Cohen Center for Modern Jewish Studies

Drawing the Line: How US Jewish College Students Think About Antisemitism

Graham Wright, Sasha VolodarskyShahar Hecht, and Leonard Saxe

April 2024

In our December 2023 report, we documented the level of anti-Jewish and anti-Israel hostility on 51 US campuses since the October 7 Hamas attack on Israel. One question prompted by our findings was how Jewish students “draw the line” between acceptable political discourse and antisemitism. Guidelines developed to define antisemitism (IHRA, NEXUS, JDA) agree that while criticism of Israel is not necessarily antisemitic, particular statements can be, depending on the broader context. This report explores which forms of anti-Israel sentiments are viewed by Jewish college students as “crossing the line” into antisemitism, including critical statements about Israel that have received attention during the ongoing Israel-Hamas war. The findings are based on survey data collected in November-December 2023 from more than 2,000 Jewish undergraduate students at 51 US colleges and universities with large Jewish student populations. 

Drawing the Line report cover

Key Findings

  • Even in the intense period soon after October 7, Jewish college students had relatively nuanced views about what constituted antisemitism. There was near universal agreement that claims that “Jews have too much power” or that “Israel has no right to exist” were antisemitic. At the same time, most of our Jewish respondents did not consider the claim that Israel violated the human rights of the Palestinian people to be antisemitic.
  • Similarly, the vast majority of respondents felt that a popular phrase used by protest groups, “From the river to the sea, Palestine will be free,” was at least “probably” antisemitic, and most thought it was “definitely” antisemitic. Far fewer felt the same way about other provocative criticism of Israel, such as that it is an “apartheid state” or is committing “genocide.”
  • Respondents who were more favorable toward the Israeli government, or who had a stronger emotional connection to Israel, were more likely to consider these statements antisemitic. However, even among respondents with unfavorable views of the Israeli government and/or limited emotional connections to Israel, many viewed some of these statements, such as the slogan “from the river to the sea,” as antisemitic. 
  • By and large, these Jewish students’ strong ties to Israel did not preclude them from having unfavorable views toward the Israeli government, nor did their negative view of Hamas spill over into apathy toward the lives of the Palestinian people. Respondents expressed very high levels of concern about the lives of Israelis and the lives of Palestinians in Gaza.

Takeaways and Implications

  1. The vast majority of Jewish students view denying Israel’s right to exist as antisemitic. Campus administrators should be aware that statements calling for Israel’s destruction are seen as calls for the murder of Israelis and considered antisemitic by the vast majority of Jewish students, including those who are critical of Israel’s government.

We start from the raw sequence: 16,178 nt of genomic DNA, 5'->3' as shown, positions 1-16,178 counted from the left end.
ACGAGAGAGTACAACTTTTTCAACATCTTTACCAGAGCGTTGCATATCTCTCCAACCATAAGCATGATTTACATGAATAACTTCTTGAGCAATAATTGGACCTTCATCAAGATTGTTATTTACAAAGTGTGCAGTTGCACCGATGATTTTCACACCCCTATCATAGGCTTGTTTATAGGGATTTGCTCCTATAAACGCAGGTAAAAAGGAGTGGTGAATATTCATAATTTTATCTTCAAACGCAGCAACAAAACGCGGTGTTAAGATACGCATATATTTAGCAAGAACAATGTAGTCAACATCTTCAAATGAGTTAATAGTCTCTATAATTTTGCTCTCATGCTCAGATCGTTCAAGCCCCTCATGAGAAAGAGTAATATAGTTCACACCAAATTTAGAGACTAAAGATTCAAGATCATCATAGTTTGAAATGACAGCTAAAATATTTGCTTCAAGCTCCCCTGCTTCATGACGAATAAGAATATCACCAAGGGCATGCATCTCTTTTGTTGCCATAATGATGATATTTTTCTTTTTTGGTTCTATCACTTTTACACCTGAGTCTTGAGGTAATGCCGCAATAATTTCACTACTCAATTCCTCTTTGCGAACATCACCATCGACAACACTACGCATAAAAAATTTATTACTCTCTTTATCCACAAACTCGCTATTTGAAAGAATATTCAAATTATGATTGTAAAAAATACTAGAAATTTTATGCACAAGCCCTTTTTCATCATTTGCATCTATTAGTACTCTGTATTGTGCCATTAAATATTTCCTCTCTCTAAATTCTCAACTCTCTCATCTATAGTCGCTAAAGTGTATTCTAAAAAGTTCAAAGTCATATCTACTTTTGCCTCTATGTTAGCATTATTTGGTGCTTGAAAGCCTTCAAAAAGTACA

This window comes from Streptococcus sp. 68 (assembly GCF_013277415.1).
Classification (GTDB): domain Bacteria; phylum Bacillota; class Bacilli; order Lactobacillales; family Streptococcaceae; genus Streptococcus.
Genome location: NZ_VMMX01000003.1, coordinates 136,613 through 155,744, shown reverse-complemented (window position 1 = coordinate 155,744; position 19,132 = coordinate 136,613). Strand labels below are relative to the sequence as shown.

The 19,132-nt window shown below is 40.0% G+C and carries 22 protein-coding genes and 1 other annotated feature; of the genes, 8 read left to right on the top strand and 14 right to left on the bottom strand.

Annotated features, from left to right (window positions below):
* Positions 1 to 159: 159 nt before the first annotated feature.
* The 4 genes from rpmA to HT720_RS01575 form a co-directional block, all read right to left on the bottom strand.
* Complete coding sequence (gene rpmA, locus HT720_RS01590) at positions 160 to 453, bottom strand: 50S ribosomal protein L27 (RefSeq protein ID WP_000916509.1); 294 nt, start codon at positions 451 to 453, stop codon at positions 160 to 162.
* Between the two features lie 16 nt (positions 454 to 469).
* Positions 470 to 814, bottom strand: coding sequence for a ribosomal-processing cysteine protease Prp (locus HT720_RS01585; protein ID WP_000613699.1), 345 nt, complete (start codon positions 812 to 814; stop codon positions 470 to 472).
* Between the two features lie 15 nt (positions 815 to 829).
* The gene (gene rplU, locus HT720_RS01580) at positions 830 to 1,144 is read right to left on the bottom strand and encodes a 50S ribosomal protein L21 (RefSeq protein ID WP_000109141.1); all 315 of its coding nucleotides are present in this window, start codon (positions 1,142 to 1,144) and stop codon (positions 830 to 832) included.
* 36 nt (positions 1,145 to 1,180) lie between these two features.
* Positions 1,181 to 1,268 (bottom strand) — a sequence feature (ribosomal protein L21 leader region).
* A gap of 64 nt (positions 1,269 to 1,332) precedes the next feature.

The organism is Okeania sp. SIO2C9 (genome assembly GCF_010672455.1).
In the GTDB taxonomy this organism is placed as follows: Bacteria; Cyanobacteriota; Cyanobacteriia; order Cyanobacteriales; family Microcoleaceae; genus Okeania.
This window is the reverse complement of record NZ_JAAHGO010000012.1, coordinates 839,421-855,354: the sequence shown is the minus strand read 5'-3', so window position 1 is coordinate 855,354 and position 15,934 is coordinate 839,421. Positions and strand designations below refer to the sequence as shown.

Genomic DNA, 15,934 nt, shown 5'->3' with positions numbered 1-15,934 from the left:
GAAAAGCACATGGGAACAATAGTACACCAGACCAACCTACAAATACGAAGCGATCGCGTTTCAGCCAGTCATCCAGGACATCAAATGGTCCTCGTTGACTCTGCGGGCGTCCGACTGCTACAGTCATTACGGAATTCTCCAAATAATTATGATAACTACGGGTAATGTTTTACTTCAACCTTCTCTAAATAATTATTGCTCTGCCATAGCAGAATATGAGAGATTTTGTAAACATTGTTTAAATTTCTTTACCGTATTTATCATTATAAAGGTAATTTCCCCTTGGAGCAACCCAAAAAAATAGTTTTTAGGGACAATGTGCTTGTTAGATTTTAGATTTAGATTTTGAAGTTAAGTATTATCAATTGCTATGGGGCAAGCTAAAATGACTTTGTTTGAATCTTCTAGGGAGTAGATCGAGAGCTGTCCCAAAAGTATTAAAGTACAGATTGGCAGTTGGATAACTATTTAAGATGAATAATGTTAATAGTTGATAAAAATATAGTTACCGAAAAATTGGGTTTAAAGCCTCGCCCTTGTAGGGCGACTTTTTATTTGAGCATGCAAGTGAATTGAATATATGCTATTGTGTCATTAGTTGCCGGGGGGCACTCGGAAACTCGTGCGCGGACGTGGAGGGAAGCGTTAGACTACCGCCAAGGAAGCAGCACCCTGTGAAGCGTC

2. Most Jewish students see the slogan “from the river to sea” as antisemitic. Although many critics of Israel who use this slogan view it as a call for equal rights, most of the Jewish college students in our study appear to understand the statement as reflecting a de facto call for the elimination of Israel, or as reflecting solidarity with Hamas’s attacks on Jewish civilians.
  3. Jewish students differ among themselves about whether calling Israel an “apartheid state” or accusing it of "genocide" rise to the level of antisemitism.  Understanding why Jews might see these statements as being antisemitic in certain contexts (but perhaps not in others) is important for facilitating productive dialogue.
  4. Variations in the campus climate with regard to antisemitism is not merely a function of Jews at certain campuses being especially “sensitive” to antisemitism. Regardless of their own views about Israel and their own operational definitions of what constitutes antisemitism, Jewish students see antisemitism related to criticism of Israel as a serious problem.
  5. For most Jewish students, there is no inherent conflict between being emotionally connected to Israel and being critical of the Israeli government. It should be possible to facilitate respectful discussions about Israel that leave space for intense criticism without causing serious offense to Jews who see Israel as an important part of their identity. Inhibiting students’ ability to express criticism of Israel and its actions may further isolate Jewish students from one another and from their non-Jewish peers.

This report is the second in a series aimed at identifying evidence-based strategies for effectively responding to antisemitism on campus.